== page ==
I've never been a fan of security predictions, though I've written about them too many times to count. Here's why I hope 2011 is the year self-evident security predictions die.
Predictions change very little from year to year. For seven years I've seen predictions that this will be the year of mobile malware or the year of a federal data security law.
Predictions are harmless. But they are almost always useless.Only security vendors seem to enjoy making them.
Vendors particularly love declaring competing technologies dead.
There was the prediction that IDS was dead. That was many years ago and the technology remains in demand.
There was the prediction that 2009 would be the year pen testing died. Most of the security practitioners I talk to daily still swear by pen testing.
Here's one list of predictions that hit my inbox. No disrespect meant against the Zscaler Labs Research Team. From a technical perspective, there's nothing I can really fault. I've also learned a lot from these guys in the past and I have nothing but the highest respect for them. But after I show you the raw predictions, I'm going to tell you why I'm having trouble getting interested.
1. Political Hacktivism - In the wake of Julian Assange's arrest, following an already dramatic series of events in the ongoing Wikileaks saga, we gained insight into the power of political hacktivism in the social networked era. Project Payback, the series of Distributed Denial of Service attacks stemming from the movement known as Anonymous succeeded in temporarily disabling major web sites and did so with limited means and no centralized leadership structure. Anonymous is not a coordinated group, it has no membership list and anyone serving as a spokesperson or leader is likely doing so unilaterally. Project Payback emerged quite literally overnight, encouraged the use of relatively unsophisticated DDoS tools such as Low Orbit Ion Cannon (LOIC) and yet was surprisingly effective. Traditional political hactivism attempts have been conducted by small, well coordinated groups. But now, we find ourselves in an era where complete strangers can quickly organize, coordinate and attack -- and do so with relative anonymity. Welcome to the world of flash mob hactivism! Expect others to be inspired by the attention garnered by Operation Payback and stage similar attacks against corporations or government entities that have garnered negative press attention.
2. SSL Only Sites - Firesheep opened many eyes to an elephant that has been in the room for many years. While web applications commonly leverage SSL to protect login credentials, most sites shy away from SSL for general traffic once authentication is complete. This is common for a variety of reasons such as performance and complexity, especially when sites tend to be a mashup of content hosted on a variety of different domains. Despite the challenges, Firesheep has forced web application owners to revisit the decision not to make sites SSL-only, by bringing side-jacking to the masses - the ability to capture an authentication cookie and impersonate another user on an open network. With an increasingly mobile workforce accessing web based resources from coffee shops and airports, side-jacking attacks are trivial. In 2011, expect a handful of major vendors to finally tackle this challenge head on and finally deploy SSL-only websites.
3. Use and Abuse of the Cloud - In 2010, the Cloud Security Alliance (CSA) released the Top Threats to Cloud Computing. Included in that list of seven threats was the acknowledgement that attackers are drawn to the cloud for the same reasons as legitimate enterprises: low cost access to powerful computing resources. It is not uncommon to see botnet C&C servers or drop zones running on Amazon or Rackspace servers. This may occur due to legitimate hosts being infected or the attackers may purchase the services outright. The on-demand, self service nature of the cloud makes it difficult to prevent abuse upfront, leaving cloud vendors to remove abusive accounts once complaints flood the help desk. For attackers that are used to quickly migrating servers as take-downs occur, this is hardly a challenge at the ease with which they can quickly spin up dozens of powerful instances at a low price (or free if stolen credit cards are involved). Expect the trend of cloud-hosted botnets to grow.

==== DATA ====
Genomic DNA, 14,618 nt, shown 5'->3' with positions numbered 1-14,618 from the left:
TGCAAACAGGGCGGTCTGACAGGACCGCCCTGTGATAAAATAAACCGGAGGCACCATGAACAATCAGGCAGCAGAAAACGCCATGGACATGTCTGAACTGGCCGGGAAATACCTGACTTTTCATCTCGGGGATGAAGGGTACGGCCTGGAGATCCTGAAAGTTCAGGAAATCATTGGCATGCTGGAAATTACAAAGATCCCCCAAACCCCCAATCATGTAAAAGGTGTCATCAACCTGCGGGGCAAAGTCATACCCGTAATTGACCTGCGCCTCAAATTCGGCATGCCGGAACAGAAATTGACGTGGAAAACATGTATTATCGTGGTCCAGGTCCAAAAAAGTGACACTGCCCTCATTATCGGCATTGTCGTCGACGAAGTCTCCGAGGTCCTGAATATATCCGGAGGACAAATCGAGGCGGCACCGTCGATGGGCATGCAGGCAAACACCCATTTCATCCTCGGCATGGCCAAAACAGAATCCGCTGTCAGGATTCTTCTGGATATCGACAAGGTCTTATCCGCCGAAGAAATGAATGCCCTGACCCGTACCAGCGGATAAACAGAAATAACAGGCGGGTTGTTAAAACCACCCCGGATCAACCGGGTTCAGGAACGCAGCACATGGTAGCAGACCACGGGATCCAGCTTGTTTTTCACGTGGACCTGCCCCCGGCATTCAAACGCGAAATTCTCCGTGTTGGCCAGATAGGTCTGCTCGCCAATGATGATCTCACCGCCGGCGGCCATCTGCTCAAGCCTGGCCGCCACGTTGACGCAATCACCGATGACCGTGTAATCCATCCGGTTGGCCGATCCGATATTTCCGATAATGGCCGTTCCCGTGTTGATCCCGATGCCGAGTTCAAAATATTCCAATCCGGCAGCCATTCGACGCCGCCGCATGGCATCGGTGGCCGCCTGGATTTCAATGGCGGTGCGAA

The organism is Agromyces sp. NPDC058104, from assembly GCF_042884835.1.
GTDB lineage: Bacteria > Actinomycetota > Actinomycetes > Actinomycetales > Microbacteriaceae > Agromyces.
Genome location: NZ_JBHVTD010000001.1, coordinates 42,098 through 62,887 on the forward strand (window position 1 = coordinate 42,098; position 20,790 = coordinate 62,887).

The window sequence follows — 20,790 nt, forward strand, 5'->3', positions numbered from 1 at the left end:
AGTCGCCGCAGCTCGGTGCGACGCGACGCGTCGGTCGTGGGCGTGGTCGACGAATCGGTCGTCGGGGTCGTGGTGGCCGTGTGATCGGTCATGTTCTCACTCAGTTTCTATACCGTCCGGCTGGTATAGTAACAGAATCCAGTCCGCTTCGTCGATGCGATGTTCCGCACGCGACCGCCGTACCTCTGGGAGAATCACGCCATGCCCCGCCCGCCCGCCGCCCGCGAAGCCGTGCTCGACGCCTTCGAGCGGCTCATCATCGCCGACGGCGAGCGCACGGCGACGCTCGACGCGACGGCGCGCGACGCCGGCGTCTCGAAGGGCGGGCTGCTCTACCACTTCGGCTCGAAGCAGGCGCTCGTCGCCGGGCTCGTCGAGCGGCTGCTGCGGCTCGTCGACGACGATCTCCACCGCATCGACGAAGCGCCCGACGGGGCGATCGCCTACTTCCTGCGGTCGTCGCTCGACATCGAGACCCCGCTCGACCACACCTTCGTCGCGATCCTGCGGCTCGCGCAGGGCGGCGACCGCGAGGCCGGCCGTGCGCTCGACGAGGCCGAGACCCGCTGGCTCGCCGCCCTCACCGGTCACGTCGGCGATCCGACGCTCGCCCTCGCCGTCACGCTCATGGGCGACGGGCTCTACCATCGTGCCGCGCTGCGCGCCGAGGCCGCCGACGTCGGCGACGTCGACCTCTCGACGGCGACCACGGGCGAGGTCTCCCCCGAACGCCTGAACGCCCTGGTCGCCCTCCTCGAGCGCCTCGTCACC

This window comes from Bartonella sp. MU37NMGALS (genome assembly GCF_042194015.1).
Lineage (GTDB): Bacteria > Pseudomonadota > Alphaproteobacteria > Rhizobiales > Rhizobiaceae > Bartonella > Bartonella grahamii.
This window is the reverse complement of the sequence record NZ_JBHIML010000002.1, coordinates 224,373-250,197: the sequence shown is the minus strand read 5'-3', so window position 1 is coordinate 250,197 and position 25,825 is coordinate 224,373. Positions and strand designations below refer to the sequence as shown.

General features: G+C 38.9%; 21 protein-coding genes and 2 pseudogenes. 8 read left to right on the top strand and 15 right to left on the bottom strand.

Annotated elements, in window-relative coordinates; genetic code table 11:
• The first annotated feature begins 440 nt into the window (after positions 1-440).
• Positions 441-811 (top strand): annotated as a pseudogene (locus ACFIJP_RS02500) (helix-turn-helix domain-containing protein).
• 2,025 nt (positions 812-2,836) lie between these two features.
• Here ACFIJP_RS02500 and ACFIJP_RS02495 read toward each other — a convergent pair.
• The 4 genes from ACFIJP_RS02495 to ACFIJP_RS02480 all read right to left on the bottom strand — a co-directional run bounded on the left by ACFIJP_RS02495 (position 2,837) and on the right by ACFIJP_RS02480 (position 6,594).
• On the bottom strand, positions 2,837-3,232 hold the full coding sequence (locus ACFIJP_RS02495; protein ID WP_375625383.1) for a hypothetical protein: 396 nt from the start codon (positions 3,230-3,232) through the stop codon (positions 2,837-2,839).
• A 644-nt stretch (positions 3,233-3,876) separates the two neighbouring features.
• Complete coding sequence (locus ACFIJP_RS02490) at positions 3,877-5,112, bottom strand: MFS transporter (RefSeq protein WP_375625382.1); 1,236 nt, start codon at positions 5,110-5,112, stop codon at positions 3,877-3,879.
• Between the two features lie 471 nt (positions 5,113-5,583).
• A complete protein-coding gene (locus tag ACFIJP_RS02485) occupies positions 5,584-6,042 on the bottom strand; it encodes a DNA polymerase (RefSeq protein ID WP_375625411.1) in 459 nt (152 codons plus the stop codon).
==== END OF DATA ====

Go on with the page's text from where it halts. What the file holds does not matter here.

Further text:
4. Indirect Data Breaches - 2010 is ending with a series of high profile data breaches including those affecting well known companies such as Gawker Media and McDonald’s (via Silverpop). One thing that we’ve learned from these attacks is that credential theft is not only used to attack the affected domain, but also other sites due to the common practice of sharing the same username/password across numerous sites. Historically, there has been concern that single sign-on systems, such as Facebook Connect, create an Achilles heel – meaning they compromise one database and have access to many. We’re learning that the opposite can be true as well; by forcing people to have multiple logins, they’ll simply repeat one over and over again and their security is then only as strong as the weakest link in that chain - a riskier overall proposition than having one secure authentication source. As media reports of data breaches at popular sites continue, I expect an increasing number of web applications to offer SSO capabilities from well known brands such as Facebook as an option, especially on lesser known sites.
5. Malvertising Goes Offline - Malvertising is a well known technique, whereby attackers lease advertising space on popular websites in order to facilitate an attack. This may involve targeting a known browser-based vulnerability by using the ad to deliver a malicious media file (i.e. Flash or image), or it could simply be used to lure unsuspecting users to a secondary, malicious site. To date, malvertising has taken place on websites. However, mobile ad platforms such as iAd (Apple) and AdMob (Google) are emerging as powerful players in an effort to control mobile advertising on tablets and smartphones. Don’t expect attackers to ignore this powerful ability to reach an entirely new set of potential victims. Malvertising could be prevented if advertising networks and host sites better filtered third party content, but history has shown us that often fails to occur.